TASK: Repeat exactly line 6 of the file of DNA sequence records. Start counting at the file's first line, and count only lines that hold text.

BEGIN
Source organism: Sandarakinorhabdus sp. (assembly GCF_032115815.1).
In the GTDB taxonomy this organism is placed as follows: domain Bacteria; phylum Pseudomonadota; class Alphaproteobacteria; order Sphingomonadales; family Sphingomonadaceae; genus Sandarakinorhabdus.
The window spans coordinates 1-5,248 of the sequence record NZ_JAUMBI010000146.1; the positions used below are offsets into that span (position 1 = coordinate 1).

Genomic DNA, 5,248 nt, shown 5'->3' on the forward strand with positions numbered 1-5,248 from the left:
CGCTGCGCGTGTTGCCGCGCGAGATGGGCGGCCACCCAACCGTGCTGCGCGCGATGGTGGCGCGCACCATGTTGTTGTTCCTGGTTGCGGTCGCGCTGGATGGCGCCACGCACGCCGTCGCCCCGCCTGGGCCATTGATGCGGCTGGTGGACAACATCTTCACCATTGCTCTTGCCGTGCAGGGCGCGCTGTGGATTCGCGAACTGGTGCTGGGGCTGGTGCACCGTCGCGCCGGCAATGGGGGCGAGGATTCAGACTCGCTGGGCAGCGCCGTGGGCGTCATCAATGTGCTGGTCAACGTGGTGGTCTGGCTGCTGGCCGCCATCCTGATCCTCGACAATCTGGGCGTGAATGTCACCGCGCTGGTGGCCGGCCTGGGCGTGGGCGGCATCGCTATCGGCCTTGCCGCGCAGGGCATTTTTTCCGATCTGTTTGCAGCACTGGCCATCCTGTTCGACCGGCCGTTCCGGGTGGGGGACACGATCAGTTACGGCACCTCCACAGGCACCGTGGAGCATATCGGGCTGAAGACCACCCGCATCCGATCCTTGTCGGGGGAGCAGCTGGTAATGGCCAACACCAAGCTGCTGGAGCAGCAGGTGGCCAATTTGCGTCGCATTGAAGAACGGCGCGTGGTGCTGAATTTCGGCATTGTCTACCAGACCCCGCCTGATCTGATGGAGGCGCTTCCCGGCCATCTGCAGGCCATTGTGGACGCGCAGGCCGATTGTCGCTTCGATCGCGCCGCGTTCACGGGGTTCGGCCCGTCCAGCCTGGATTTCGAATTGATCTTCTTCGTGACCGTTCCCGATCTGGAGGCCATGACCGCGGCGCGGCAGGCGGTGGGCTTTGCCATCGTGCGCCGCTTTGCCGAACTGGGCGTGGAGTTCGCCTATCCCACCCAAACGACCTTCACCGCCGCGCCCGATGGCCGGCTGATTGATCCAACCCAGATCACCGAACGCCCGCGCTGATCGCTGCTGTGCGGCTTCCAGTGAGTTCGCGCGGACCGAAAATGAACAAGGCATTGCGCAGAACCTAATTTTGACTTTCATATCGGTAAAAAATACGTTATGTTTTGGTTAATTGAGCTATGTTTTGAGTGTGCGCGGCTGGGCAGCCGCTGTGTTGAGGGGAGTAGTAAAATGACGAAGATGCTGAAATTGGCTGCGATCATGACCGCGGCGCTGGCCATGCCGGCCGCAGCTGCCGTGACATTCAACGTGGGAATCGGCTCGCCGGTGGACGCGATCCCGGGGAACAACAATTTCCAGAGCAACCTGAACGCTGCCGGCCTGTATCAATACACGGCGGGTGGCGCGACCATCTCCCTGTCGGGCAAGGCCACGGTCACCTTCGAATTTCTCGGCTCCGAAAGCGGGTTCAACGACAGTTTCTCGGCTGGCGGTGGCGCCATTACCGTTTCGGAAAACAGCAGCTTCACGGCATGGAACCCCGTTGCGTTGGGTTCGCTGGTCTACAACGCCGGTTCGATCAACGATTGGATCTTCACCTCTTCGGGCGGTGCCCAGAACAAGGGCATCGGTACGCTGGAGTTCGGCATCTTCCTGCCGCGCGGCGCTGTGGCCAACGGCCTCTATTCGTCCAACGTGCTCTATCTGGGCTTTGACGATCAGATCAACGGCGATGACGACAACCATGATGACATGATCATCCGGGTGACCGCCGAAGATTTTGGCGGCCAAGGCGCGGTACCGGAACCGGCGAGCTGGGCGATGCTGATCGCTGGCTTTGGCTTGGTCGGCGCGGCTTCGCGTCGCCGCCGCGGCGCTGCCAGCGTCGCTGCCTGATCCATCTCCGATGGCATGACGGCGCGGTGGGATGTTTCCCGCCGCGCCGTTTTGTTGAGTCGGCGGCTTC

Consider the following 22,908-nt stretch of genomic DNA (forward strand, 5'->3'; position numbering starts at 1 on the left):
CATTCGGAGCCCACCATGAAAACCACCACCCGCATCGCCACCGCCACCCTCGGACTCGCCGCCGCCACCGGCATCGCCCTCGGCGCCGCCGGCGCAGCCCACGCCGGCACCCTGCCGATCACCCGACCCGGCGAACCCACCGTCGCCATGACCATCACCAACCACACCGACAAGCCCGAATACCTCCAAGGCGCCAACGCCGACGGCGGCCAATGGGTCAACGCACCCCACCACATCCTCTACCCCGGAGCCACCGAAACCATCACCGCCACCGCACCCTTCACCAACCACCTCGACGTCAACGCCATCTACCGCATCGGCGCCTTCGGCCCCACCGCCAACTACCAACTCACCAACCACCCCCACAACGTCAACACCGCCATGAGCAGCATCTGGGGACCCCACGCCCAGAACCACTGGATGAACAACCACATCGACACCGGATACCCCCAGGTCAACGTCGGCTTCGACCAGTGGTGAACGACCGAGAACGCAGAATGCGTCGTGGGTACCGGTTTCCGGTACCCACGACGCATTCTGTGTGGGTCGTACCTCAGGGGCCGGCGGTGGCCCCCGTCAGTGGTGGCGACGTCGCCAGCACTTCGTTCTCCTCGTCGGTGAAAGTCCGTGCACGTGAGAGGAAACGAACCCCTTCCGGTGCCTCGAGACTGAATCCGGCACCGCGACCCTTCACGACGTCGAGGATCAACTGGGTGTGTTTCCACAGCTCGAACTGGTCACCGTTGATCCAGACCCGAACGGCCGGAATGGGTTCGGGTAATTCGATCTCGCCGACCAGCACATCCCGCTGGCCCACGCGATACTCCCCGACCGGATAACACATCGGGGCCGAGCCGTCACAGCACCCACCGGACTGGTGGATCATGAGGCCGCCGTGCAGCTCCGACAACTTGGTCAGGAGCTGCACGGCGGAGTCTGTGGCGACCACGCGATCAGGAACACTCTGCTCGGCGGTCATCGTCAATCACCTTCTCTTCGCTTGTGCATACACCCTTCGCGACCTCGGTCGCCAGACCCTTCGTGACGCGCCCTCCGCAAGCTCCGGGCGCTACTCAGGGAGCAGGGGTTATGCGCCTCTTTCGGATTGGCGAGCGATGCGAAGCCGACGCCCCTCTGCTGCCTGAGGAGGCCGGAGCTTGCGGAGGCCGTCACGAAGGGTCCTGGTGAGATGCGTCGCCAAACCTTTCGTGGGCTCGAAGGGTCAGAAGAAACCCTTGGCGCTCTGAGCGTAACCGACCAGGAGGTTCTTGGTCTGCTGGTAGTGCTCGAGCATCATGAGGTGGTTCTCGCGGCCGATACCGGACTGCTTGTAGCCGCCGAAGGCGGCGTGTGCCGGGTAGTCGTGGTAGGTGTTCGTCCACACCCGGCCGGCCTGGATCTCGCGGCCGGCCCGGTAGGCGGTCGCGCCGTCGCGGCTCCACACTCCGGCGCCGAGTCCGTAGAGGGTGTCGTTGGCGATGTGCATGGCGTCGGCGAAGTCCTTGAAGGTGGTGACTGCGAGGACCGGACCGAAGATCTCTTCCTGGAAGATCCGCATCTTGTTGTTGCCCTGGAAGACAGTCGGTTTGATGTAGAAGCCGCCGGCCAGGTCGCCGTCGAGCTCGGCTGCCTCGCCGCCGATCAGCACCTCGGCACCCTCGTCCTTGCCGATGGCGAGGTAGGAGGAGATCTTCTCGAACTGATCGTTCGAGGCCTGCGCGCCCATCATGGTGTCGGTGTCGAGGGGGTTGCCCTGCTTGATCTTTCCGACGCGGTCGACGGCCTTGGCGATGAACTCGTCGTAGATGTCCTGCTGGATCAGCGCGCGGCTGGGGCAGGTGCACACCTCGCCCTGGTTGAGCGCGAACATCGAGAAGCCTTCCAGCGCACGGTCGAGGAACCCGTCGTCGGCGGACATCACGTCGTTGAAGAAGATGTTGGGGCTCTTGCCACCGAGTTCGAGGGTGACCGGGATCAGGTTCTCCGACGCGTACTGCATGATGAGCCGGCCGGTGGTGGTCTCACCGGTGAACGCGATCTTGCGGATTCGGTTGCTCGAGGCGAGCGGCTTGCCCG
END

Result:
Consider the following 22,908-nt stretch of genomic DNA (forward strand, 5'->3'; position numbering starts at 1 on the left):